And again, this is where there are now a lot of different types of consultants or specialists that really work with families who have the resources to be able to help facilitate that process. I think people don’t need to do this all on their own. There are resources out there, and then there’s also just the emotional support. Because oftentimes, especially if it’s a prolonged need for an aging parent, it can be really taxing and making sure that the person who is really providing the emotional support on an ongoing basis to the aging parent, that they’re really taking care of themselves as well.

 

Ruth Krishnan:

Yeah. That makes sense. What else am I forgetting to ask you that I should be asking you?

 

Sabrina Lowell:

Well, I think that the other piece just in terms of planning for this type of event would be the important documents that might be involved. So, these would be documents like powers of attorney, both for financial matters and for medical care, a lot of institutions, financial institutions, banks, even bill pay like Comcast or otherwise, might have what are described as trusted contact forms. So make sure that if you are the person who’s going to be responsible for an aging parent, that you have the ability to access information and conduct business with those particular providers.

So those are, I would say, the two documents that are really important to make sure that are in place ahead of time while someone still has all of the ability to execute those types of documents and to get an adult child involved.

 

Ruth Krishnan:

Power of attorney, what was the second one?

 

Sabrina Lowell:

There’s two different powers of attorney, power of attorney for financial matters and then power of attorney for medical decisions, so those are two important ones. And then what would be described as maybe a trusted contact form or an information authorization form and getting that in place before someone has a need because these documents can’t necessarily be put in place once somebody is in cognitive decline.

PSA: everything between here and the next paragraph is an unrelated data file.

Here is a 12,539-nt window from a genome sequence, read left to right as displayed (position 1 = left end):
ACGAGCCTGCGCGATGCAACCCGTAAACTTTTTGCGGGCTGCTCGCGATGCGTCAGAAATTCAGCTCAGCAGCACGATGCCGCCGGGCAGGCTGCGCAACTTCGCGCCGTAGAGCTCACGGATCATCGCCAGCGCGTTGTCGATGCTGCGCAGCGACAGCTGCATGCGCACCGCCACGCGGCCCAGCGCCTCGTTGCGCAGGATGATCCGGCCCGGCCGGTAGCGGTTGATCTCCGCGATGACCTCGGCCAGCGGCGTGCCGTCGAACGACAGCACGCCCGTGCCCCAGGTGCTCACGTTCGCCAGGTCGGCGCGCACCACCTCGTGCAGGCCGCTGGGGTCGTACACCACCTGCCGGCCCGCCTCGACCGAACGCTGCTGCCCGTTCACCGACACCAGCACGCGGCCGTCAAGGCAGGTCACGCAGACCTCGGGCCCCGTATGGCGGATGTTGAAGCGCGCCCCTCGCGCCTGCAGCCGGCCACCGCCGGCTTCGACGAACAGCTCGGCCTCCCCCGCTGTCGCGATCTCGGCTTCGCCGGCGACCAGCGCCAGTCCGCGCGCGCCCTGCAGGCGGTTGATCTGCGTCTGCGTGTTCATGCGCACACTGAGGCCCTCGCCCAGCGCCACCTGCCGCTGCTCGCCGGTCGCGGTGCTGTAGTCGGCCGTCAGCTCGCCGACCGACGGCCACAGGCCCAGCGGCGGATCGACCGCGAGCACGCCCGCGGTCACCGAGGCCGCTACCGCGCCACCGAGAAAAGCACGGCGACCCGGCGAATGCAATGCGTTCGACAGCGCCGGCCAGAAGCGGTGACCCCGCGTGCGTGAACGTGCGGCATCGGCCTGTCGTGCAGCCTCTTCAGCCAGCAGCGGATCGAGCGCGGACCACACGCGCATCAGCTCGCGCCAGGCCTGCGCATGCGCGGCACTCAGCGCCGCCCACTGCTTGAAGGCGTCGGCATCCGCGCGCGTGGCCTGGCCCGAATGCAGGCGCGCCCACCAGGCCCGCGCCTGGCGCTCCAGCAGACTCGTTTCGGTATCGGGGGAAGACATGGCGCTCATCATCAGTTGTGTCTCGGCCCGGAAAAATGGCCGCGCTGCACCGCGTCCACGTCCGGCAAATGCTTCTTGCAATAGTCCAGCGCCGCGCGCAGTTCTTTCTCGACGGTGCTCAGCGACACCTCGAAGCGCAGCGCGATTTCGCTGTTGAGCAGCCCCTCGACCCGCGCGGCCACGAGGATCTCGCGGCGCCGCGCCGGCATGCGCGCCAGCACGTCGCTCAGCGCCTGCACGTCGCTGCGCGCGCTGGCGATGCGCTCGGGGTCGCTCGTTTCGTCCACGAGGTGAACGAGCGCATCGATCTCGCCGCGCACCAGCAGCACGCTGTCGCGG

Ruth Krishnan:

Right. I mean, obviously, then too, even just like trusts and wills and like this gets into a whole other area.

 

Sabrina Lowell:

That could be a whole other session.

 

Ruth Krishnan:

Yes. Absolutely. Well, this was super, super helpful. I really appreciate you taking the time to be here today, and I’ll make sure that when we publish this, your name and information is there. So if anybody wants to get in contact with you to do some planning around this, that they know where to find you.

 

Sabrina Lowell:

That’d be great. And we do have a couple of documents on our website that actually outline how to create an elder care plan, how to facilitate a conversation with family members, especially because some families talk about money and others don’t. And so how might you wade into that conversation and then also listing just some of these key documents in what we would describe as an elder care or aging parent inventory list. So those can be a resource for folks, too.

 

Ruth Krishnan:

Perfect. We’ll include a link to those as well in the summary, so that that’s easy for people to find. Thank you for mentioning that.

 

Sabrina Lowell:

All right. Good to be with you.

 

Ruth Krishnan:

All right. Thank you, Sabrina.

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November 22, 2021